[Video] Child rapist Cho Doo-soon released from jail after 12 years
Twelve years ago, in 2008, a middle-aged man named Cho Doo-soon brutally raped and tortured an eight-year-old girl in Ansan, Gyeonggi, leaving around 80 percent of her lower organs completely dysfunctional.
Noting his 18 prior criminal convictions, prosecutors at the time asked for a life sentence for Cho.
But the court instead sentenced him to only 12 years in prison, taking note of the argument that Cho was under the influence of alcohol when he raped the girl.
And on Dec. 12, 2020, Cho Doo-soon was released.
Why did the Cho Doo-soon case become such a controversial issue?
Cho insisted during his trial that he was too drunk to remember anything – an argument the court accepted, and considered when it reduced Cho’s ultimate sentence. Cho also triggered deep public resentment for his apparent lack of remorse about the heinous nature of his crime.
In 2009, Cho was given a rating of 17 as per the Korean Sex Offender Risk Assessment Scale (Ksoras). (Any person who scores above 13 is deemed likely to commit crimes again). Twelve years later, this rating is again being cited by those who suspect Cho will return to his old ways upon his release.
What changes did Korean society go through after the Cho Doo-soon case?
Rules have been changed so that any adult aged 20 years or older now has access to a government database that lists the private information of sex offenders. In cases of sexual crimes involving children, convicts can no longer receive reduced sentences on grounds of drunkenness. Additionally, sex offenders who target girls that are 13 years old or younger can now be given a life sentence.
In April 2019, the so-called Cho Doo-soon Act (Cho Doo-soon Prevention Act) was passed to extend the period during which sex offenders that assaulted minors must spend wearing an electronic anklet.
Though the ex post facto law ironically cannot be applied to Cho himself, these measures are a step up from 2009, when sex crimes committed against children were only punishable with prison sentences of up to 15 years.
And on Dec. 9, days before Cho’s release, the National Assembly passed an amendment to the Act on Probation and Electronic Monitoring of Special Criminal Offenders that prohibits a sex offender from approaching a former victim.
The new law also strengthens supervisions of sex offenders convicted of assaulting minors under the age of 19 and those wearing an electronic anklet. They are also prevented from being outdoors during hours when students commute to and from school, as well as late at night.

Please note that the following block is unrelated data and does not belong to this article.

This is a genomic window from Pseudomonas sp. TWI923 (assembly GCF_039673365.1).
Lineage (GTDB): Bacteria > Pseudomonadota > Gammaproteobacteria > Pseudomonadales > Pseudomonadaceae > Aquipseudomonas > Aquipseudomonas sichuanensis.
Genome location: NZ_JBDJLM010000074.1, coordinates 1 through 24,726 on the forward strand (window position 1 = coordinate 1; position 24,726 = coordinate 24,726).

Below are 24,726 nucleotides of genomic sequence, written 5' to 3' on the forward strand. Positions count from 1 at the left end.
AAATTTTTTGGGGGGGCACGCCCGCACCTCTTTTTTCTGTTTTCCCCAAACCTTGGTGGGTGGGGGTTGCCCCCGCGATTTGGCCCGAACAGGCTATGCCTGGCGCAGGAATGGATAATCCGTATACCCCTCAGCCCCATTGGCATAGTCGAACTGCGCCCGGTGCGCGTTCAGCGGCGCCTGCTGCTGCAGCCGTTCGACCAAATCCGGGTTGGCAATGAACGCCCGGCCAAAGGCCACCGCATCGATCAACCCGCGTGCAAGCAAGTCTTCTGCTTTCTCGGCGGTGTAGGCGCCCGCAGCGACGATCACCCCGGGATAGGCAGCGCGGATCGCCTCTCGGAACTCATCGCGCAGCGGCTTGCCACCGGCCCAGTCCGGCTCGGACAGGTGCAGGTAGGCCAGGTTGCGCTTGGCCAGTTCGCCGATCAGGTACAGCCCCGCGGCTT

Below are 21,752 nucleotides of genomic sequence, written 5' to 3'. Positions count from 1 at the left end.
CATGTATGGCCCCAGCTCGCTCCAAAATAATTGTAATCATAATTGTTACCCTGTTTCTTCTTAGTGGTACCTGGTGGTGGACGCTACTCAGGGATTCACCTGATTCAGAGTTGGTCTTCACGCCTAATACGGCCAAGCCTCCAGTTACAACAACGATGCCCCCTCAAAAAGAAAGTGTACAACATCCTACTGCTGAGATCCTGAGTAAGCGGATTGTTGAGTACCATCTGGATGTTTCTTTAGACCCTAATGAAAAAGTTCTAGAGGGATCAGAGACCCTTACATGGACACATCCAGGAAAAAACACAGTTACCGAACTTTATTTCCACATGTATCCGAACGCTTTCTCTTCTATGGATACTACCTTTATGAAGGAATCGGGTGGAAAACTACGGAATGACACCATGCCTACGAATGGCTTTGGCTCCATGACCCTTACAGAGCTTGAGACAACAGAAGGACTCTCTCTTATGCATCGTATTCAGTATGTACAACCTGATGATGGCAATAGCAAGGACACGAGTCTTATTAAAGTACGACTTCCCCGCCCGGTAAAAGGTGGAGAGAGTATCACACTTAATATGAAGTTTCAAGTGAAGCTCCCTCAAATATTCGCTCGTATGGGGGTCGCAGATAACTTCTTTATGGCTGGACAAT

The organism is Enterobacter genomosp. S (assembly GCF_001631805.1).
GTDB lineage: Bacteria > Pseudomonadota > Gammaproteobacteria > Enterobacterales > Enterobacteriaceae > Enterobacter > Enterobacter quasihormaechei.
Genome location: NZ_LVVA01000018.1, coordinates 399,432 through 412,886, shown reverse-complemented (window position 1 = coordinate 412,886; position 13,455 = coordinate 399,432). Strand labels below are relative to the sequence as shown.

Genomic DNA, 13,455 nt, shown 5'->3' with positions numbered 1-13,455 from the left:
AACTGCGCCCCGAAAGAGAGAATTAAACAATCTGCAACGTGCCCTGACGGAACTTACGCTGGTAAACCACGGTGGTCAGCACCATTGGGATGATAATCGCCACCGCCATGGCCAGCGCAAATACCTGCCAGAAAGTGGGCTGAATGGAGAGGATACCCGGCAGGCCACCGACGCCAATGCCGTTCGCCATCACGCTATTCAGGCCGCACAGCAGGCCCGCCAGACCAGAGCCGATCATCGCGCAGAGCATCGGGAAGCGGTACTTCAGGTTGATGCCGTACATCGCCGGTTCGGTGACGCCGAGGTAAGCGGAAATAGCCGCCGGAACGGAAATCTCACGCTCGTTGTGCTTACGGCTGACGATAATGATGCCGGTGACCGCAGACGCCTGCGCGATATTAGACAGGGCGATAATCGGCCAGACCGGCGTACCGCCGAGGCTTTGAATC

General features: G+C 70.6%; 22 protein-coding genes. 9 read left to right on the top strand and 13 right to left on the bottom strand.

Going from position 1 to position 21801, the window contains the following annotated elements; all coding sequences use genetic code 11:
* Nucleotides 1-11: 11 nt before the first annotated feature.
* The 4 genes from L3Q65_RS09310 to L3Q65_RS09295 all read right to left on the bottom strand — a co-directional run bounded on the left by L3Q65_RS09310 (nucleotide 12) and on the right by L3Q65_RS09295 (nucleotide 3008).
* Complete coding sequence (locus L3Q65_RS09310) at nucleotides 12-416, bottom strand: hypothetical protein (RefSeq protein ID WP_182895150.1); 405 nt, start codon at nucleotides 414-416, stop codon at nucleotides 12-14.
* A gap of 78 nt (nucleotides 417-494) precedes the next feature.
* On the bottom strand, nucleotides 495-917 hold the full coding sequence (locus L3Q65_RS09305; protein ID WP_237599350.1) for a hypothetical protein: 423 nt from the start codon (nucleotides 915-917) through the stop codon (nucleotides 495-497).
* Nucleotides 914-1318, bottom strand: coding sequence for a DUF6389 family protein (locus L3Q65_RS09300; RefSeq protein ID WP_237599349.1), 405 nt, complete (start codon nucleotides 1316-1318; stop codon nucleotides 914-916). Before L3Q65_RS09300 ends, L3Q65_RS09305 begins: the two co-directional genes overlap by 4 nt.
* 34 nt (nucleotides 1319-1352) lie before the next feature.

How are people reacting to Cho Doo-soon’s release?
As news of Cho’s return to Ansan after his release became known, the victim and her family left the city. Other Ansan residents say they live in fear of what the released convict may do.
To ensure the safety of its residents, Ansan authorities set up a 24-hour patrol around Cho’s residence and installed more surveillance cameras across the city. Emergency bells have also been placed in 108 park bathrooms that alert the police when pressed.
Even with these toughened regulations, the public remains strongly against releasing sex offenders who have completed their sentences. Part of this is because sex crimes involving minors, as well as recidivism rates for sex offenders, have been continuously rising.
According to the National Police Agency, the number of sex crimes committed against children under the age of 13 has increased to 1,083 in 2016, 1,261 in 2017, 1,277 in 2018 and 1,374 in 2019.
Recidivism rates for sexual assault cases have also been on the rise, creeping up from 4.4 percent in 2016 to 5.3 percent in 2017, 6.4 percent in 2018 and 6.3 percent last year.
The Blue House website currently hosts around 7,000 public petitions decrying Cho’s release.
The Cho Doo-soon case sheds light into the gravity of child sex crimes in Korea, and has resulted in strengthened punishments toward sex crimes and measures to prevent recidivism. However, child sex crime rates continue to increase, while criminal methods continue to evolve.
Cho Ju-bin, the culprit behind the notorious Nth Room case, used the Telegram messaging app to produce, sell and distribute sexually explicit videos involving children and minors. Case in point – sexual assault cases that target children and adolescents using an “online grooming” method are rapidly on the rise.
BY JEON TAE-GYU, SHIM KYU-SEOK [email@example.com]